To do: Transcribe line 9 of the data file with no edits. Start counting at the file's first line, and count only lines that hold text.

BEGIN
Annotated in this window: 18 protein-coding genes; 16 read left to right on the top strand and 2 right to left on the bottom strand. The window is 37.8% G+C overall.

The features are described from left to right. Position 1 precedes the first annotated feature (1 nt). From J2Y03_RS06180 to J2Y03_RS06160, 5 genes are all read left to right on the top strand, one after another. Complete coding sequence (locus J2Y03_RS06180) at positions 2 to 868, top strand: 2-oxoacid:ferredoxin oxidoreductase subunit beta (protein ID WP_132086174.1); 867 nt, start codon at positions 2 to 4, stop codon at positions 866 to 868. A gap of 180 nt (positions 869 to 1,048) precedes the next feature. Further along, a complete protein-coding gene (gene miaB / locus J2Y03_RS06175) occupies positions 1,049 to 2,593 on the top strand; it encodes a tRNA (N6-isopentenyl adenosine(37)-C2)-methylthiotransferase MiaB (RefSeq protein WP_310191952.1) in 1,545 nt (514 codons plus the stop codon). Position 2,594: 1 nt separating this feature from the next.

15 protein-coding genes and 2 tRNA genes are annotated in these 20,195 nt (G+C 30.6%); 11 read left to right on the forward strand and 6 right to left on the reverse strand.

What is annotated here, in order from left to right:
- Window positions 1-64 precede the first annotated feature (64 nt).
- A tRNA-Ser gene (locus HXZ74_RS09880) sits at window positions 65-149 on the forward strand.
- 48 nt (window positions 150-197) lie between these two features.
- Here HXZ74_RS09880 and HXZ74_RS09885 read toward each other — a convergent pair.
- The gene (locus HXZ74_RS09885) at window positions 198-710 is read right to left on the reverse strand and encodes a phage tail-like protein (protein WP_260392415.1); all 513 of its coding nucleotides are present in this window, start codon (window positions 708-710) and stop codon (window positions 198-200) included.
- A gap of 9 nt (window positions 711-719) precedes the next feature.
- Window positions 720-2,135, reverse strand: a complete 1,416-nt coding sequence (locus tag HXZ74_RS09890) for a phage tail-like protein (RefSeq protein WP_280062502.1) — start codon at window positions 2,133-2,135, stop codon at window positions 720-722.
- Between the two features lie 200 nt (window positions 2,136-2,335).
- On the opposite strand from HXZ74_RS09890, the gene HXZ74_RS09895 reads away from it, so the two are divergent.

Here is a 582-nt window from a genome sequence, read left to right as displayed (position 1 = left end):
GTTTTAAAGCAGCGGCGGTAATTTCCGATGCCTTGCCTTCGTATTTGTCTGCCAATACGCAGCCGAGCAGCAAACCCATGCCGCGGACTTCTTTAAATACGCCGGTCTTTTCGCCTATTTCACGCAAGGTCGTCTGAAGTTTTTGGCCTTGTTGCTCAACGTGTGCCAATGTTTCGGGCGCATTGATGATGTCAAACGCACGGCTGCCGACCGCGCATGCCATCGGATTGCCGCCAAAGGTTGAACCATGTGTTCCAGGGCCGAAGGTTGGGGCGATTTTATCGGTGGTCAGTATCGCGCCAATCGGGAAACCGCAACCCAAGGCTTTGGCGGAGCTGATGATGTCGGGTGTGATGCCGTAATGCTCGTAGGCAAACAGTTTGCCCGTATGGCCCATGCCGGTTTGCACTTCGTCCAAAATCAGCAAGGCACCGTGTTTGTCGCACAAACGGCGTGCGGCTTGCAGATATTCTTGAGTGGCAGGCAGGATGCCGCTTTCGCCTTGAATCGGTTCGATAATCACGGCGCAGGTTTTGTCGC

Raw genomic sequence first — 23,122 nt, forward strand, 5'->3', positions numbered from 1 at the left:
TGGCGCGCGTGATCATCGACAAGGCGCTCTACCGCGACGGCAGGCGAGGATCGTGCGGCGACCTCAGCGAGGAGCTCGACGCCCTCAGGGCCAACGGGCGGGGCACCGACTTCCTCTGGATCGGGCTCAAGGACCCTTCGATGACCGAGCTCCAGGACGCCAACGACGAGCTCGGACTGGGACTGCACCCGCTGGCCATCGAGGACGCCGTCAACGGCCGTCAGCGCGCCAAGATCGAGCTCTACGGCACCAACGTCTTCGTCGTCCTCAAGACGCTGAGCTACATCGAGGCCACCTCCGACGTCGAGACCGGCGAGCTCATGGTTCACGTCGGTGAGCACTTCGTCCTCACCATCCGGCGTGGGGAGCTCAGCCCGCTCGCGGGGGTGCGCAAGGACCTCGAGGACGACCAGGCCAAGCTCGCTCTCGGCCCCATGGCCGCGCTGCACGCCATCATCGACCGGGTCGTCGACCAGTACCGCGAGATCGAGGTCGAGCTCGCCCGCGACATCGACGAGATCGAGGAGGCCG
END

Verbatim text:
- The gene (locus HXZ74_RS09885) at window positions 198-710 is read right to left on the reverse strand and encodes a phage tail-like protein (protein WP_260392415.1); all 513 of its coding nucleotides are present in this window, start codon (window positions 708-710) and stop codon (window positions 198-200) included.